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We have much to be thankful for!
The year 2020 will probably go down in history as one that tested our national identity in unprecedented ways.  You know them all.  But for future readers who can use a reminder, here are some of the words fueling our existential angst:  the pandemic, quarantines, George Floyd, the Capitol Hill Autonomous Zone, recession, layoffs, income inequality, wildfires, climate change and a vicious election season. 
For the Mukai Farm & Garden, the challenges of 2020 meant a 50% reduction in our budget, required by the reality that most of our traditional sources of revenue were greatly curtailed.  And at the same time, the power of our volunteers and community partners has sustained and strengthened Mukai as a cultural gathering place and a living tribute to immigrant struggle and social justice.  

We are particularly pleased to announce that Mukai Farm and Garden has been honored by King County Executive Dow Constantine with the John D. Spellman Award for Exemplary Achievement in Historic Preservation in the Restoration category. This award recognizes our exemplary achievement in restoring Kuni Mukai’s garden at the Mukai Farm and Garden on Vashon Island.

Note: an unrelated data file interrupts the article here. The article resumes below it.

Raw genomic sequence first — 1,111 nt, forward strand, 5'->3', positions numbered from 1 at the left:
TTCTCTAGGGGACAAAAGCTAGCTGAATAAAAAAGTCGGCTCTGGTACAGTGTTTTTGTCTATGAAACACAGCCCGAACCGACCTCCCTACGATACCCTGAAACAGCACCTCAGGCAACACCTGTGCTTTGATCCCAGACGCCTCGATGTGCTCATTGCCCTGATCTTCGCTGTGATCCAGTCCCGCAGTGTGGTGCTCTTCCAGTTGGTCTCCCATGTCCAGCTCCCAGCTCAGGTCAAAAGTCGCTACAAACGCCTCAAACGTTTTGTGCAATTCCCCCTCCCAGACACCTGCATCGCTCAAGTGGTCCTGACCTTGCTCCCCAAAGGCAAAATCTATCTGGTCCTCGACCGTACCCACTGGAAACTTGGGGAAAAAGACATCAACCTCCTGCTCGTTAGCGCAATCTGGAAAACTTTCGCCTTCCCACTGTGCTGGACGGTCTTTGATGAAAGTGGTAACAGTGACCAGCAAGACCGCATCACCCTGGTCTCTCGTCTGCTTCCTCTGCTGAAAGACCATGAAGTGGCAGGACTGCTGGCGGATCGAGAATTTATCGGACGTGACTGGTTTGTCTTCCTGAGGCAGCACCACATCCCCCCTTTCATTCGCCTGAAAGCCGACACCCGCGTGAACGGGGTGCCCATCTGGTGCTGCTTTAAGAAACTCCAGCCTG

As we prepare our 2020-style Thanksgiving celebrations, maybe in smaller groups, maybe on Zoom, we are thankful.  We are thankful to Vashon businesses who supported our virtual Japan Festival.  We are thankful for the Vashon-Maury Heritage Museum for their ongoing programming partnership.  We thank King County 4Culture for their financial support.  We thank our community donors, large and small, who dug into their pockets even when they had less to give than before.  We have made it through, and we are all stronger than ever.  
Happy Thanksgiving!
PS: Be on the lookout for our end of year letter - coming to your door and inbox just after the Thanksgiving holiday!
Heisuke and Yoneichi Matsuda, 1957
1945: The Return
by Bruce Haulman, Joe Okimoto & Rita Brogan